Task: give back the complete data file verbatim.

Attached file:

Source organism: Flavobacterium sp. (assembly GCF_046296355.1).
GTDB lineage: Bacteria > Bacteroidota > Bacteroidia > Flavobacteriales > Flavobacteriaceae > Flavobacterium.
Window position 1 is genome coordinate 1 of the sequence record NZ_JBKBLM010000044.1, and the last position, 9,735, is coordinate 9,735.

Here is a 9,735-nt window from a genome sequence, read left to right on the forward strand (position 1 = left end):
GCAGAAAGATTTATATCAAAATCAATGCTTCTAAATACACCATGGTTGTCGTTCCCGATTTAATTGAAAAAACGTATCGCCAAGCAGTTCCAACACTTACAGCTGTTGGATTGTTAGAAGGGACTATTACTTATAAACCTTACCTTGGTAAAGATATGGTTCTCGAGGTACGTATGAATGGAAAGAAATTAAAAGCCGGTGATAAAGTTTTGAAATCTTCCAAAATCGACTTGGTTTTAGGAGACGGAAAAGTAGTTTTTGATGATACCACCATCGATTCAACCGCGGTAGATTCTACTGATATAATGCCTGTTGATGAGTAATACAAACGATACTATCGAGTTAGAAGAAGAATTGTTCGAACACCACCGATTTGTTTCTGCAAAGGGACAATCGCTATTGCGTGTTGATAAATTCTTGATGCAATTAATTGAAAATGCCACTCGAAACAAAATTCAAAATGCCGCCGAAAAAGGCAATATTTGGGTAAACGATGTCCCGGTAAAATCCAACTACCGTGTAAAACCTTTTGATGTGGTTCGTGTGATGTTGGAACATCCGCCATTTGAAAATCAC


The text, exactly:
Source organism: Flavobacterium sp. (assembly GCF_046296355.1).
GTDB lineage: Bacteria > Bacteroidota > Bacteroidia > Flavobacteriales > Flavobacteriaceae > Flavobacterium.
Window position 1 is genome coordinate 1 of the sequence record NZ_JBKBLM010000044.1, and the last position, 9,735, is coordinate 9,735.

Here is a 9,735-nt window from a genome sequence, read left to right on the forward strand (position 1 = left end):
GCAGAAAGATTTATATCAAAATCAATGCTTCTAAATACACCATGGTTGTCGTTCCCGATTTAATTGAAAAAACGTATCGCCAAGCAGTTCCAACACTTACAGCTGTTGGATTGTTAGAAGGGACTATTACTTATAAACCTTACCTTGGTAAAGATATGGTTCTCGAGGTACGTATGAATGGAAAGAAATTAAAAGCCGGTGATAAAGTTTTGAAATCTTCCAAAATCGACTTGGTTTTAGGAGACGGAAAAGTAGTTTTTGATGATACCACCATCGATTCAACCGCGGTAGATTCTACTGATATAATGCCTGTTGATGAGTAATACAAACGATACTATCGAGTTAGAAGAAGAATTGTTCGAACACCACCGATTTGTTTCTGCAAAGGGACAATCGCTATTGCGTGTTGATAAATTCTTGATGCAATTAATTGAAAATGCCACTCGAAACAAAATTCAAAATGCCGCCGAAAAAGGCAATATTTGGGTAAACGATGTCCCGGTAAAATCCAACTACCGTGTAAAACCTTTTGATGTGGTTCGTGTGATGTTGGAACATCCGCCATTTGAAAATCAC